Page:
Tag: Rally

Yankees’ Brett Gardner Has Surgery, Should Be Ready for Spring

Yankees outfielder Brett Gardner had surgery on his wrist yesterday to remove some inflammation and everything went well. The Yankees expect that he’ll be ready to go by spring training.

Gardner suffered through wrist tendinitis during the second half of last season. He had a couple of cortisone shots, but when that didn’t help, he decided to have surgery.

Gardner had a hot first half last year hitting .319 with a .836 OPS until July 4. From  July 5 and on, his numbers took a nose dive as he hit .229 with a .679 OPS the rest of the way. Hopefully now that he’s had surgery to repair his wrist he can have a full season in 2011 like his first half last year.

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ALCS Game 1: Yankees Rally Late To Win

The Yankees lead the majors in come-from-behind wins this season, so it is natural that they rely on them in the postseason as well. In the ALDS they came from behind twice to beat the Twins, and last night they came back from a 5-0 deficit to beat the Rangers 6-5 while taking Game 1 of the ALCS.

Here are some highlights:

That was a huge win. The Yankees needed to take the first game, and they showed a lot by winning despite Sabathia’s poor performance. That’s how you win pennants.


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ALCS Game 1 Pitching Stats: CC Sabathia vs. C.J. Wilson

Tonight’s pitching showdown is between two lefties CC Sabathia vs. C.J. Wilson. One is a big hefty ace of the staff and the other is comparably smaller and doesn’t have the resume of Sabathia, but has done a great job in 2010. Sabathia is known for leading the league in wins this season and Wilson for successfully converting from a reliever back to a starter and leading the league in walks. On to the stats.

2010 numbers:

Sabathia: 34 G, 21-7 record, 237.2 IP, 3.18 ERA, 1.19 WHIP
Wilson: 33 G, 15-8 record, 204 IP, 3.35 ERA, 1.25 WHIP

Career numbers vs. respective teams:

Sabathia: 14 G, 8-3 record, 86 IP, 4.29 ERA, 1.42 WHIP
Wilson: 20 G, 3 GS, 0-3 record, 39.1 IP, 4.12 ERA, 1.42 WHIP

Numbers vs. respective teams in 2010:

Sabathia: 1 G, 1-0 record, 6 IP, 1.50 ERA, 0.50 WHIP
Wilson: 3 G, 0-1 record, 14.1 IP, 5.65 ERA, 1.88 WHIP

2010 Home/Road splits:

Sabathia on the road: 18 G, 10-5 record, 126.2 IP, 3.34 ERA, 1.26 WHIP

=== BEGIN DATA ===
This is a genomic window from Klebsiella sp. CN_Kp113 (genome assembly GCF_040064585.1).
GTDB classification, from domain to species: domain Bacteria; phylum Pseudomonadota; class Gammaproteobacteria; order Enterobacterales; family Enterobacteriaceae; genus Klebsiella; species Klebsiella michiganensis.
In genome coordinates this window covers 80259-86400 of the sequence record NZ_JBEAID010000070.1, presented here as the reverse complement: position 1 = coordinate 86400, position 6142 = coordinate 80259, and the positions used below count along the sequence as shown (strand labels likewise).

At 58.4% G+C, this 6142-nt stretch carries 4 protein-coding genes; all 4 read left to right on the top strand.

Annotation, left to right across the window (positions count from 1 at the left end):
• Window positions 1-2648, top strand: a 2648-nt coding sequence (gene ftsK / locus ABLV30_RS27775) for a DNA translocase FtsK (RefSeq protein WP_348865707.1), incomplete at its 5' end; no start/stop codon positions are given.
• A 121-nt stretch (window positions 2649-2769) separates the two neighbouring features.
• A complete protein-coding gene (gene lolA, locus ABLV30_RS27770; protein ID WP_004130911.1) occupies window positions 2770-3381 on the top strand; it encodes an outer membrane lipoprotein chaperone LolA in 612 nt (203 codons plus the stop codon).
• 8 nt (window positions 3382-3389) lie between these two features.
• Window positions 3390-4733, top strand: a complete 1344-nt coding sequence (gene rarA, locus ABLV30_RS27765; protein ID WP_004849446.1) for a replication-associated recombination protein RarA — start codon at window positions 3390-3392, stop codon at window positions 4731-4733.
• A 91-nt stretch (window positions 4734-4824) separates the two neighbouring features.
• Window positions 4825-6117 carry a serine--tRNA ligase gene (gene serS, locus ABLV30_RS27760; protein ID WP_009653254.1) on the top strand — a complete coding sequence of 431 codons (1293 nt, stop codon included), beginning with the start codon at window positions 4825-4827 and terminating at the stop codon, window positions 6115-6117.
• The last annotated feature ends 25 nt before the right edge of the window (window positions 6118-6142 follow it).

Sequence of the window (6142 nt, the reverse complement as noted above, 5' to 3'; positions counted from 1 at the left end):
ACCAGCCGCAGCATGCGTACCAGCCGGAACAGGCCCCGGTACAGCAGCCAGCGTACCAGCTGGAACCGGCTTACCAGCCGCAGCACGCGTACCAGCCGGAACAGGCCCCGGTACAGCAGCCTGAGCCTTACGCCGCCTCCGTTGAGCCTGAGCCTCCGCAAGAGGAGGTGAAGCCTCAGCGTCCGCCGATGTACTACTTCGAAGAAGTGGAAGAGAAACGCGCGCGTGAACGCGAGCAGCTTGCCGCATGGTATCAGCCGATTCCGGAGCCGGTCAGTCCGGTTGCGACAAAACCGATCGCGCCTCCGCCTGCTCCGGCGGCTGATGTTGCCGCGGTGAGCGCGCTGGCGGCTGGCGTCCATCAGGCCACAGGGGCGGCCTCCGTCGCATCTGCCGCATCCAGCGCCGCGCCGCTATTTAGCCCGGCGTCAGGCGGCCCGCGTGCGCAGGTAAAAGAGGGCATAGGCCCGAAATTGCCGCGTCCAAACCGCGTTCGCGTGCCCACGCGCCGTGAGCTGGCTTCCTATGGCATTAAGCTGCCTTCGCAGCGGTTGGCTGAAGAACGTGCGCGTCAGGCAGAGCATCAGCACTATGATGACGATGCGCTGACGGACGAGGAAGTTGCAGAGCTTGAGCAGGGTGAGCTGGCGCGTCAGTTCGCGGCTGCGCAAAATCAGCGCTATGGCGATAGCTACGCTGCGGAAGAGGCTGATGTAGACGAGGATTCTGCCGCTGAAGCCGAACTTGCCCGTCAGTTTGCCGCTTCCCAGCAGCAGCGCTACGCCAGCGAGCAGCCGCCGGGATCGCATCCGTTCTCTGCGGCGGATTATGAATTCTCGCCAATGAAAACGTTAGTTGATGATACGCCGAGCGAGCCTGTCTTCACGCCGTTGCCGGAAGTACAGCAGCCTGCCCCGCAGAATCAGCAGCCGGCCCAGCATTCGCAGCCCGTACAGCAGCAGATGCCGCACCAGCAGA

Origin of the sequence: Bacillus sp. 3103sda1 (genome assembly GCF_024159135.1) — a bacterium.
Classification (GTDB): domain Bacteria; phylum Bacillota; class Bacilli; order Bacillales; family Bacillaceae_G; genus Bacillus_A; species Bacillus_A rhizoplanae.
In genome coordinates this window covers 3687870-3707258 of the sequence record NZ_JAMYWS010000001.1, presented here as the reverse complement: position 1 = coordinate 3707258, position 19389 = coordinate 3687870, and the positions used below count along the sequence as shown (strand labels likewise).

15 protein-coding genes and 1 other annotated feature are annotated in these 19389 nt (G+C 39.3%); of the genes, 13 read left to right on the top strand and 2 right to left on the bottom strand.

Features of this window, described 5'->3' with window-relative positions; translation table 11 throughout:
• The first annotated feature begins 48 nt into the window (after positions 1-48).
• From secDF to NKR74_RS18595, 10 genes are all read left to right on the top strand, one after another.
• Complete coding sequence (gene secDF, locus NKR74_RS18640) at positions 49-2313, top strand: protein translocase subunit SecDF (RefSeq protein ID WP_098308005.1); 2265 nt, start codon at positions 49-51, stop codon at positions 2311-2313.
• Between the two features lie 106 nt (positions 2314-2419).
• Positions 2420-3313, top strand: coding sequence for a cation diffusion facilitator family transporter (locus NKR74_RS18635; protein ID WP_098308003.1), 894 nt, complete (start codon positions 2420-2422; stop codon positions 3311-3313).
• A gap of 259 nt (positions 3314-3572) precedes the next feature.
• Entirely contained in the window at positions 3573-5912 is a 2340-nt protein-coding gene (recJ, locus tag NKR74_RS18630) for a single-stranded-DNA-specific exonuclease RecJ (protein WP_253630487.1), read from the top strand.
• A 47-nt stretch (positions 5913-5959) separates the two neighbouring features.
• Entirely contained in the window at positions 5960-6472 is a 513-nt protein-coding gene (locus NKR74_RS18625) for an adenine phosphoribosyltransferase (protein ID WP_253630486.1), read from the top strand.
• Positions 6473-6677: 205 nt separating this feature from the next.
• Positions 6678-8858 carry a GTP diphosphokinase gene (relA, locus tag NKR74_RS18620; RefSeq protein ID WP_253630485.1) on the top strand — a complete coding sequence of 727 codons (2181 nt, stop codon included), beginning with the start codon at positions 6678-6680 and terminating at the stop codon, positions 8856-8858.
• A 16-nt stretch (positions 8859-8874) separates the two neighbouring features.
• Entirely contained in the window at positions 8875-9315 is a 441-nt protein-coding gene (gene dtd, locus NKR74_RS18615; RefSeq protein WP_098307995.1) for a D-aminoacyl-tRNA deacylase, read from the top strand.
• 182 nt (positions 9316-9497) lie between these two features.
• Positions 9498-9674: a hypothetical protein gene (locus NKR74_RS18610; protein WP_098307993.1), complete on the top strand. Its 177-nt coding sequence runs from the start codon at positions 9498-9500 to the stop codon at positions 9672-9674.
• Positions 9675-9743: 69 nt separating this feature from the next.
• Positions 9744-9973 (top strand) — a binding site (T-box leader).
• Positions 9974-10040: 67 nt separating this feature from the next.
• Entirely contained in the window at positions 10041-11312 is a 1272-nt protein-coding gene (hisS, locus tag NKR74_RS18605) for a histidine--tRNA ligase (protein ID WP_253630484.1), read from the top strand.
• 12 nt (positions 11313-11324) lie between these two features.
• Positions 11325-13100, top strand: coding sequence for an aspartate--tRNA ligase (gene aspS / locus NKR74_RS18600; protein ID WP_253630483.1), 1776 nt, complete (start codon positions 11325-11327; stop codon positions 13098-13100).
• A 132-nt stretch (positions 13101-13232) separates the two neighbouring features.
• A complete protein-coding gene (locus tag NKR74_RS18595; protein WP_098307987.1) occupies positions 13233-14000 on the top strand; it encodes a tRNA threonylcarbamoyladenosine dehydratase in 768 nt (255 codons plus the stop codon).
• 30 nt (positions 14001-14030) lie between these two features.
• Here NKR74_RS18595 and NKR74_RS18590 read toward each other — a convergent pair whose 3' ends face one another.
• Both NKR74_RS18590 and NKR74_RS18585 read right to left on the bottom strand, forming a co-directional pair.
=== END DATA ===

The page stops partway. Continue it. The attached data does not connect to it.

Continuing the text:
Wilson at home: 19 G, 11-3 record, 114.1 IP, 3.70 ERA, 1.26 WHIP

Career playoff numbers:

Sabathia: 11 G, 6-4 record, 67.1 IP, 4.41 ERA, 1.49 WHIP
Wilson: 1 G, 1-0 record, 6.1 IP, 0.00 ERA, 0.63 WHIP

Key matchups vs. Sabathia:

Michael Young: 12-for-38 (.316) with 4 2B and a .746 OPS
Josh Hamilton: 1-for-10 (.100) with 1 2B, 3 BB, 4 K and a .508 OPS
Ian Kinsler: 2-for-9 (.222) with 2 HR, 1 BB, 0 K and a 1.189 OPS

Key matchups vs. Wilson:

Nick Swisher: 6-for-20 ( .300) with 3 2B, 1 HR, 4 BB, 6 K and a 1.017 OPS
Derek Jeter: 5-for-14 (.357) with 1 HR, 3 BB, 5 K and a 1.042 OPS
Alex Rodriguez: 1-for-13 (.077) with 1 2B, 4 BB, 3 K and a .522 OPS
Brett Gardner and Curtis Granderson are a combined 0-for-11 with 5 K’s
Austin Kearns: 3-for-7 (.429) with 1 2B, 1 BB, 2 K and a 1.071 OPS

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Jim Tracy Sabotages Rockies Rally



The fireworks started early at Coors Field on Saturday night.

The Giants won a slug fest 11-8 over the Rockies in a game no one would have expected 19 runs to be scored in. The Rockies had scored seven runs to erase another poor start from ace Ubaldo Jimenez, putting him in line for his 15th win.

With the momentum in the Rockies favor and three lefties due up for the Giants in the top of the 7th, it seemed like the Rockies were in a good position to take their third straight game from San Francisco. Joe Beimel, who has thrown only two pitches since Tuesday seemed like he would take the mound to get the lefties and leave it up to Betancourt and Street to close the game out.

Instead, Jim Tracy chose to go to Manny Corpas in the 7th. Corpas, fresh off his June in which he had a 9.45 ERA, did what he has done for the past three weeks. Corpas proceeded to give up a triple and two singles before being removed from the game in favor of Beimel, who should have started the inning.
Corpas has struggled over the past three weeks. His slider has been flat. When Corpas does not have his slider he is in big trouble. That has been the case for a while now for the Panamanian. It is clear that his confidence is shaken and he is afraid to attack the zone with his fastball, leaving his flat slider over the plate to be crushed.
To Corpas’ credit, his struggles are not entirely his fault. Tracy continues to wear out his arm. He leads the club with 39 appearances. That is nearly half of the Rockies 81 games so far. While that may not seem like a ton of games, keep in mind that Corpas did not start the season as a one inning guy. For the first quarter of the year, the right hander was the long man in the bullpen. Without recording an out on Saturday, Corpas still has logged 44 innings.
The logic does not seem to makes sense for Tracy. He obviously wanted to save Beimel for Aubrey Huff, but the only problem with that is if Huff came up in the inning (which he did), the Rockies would already be in trouble and Beimel would be pitching without a lead.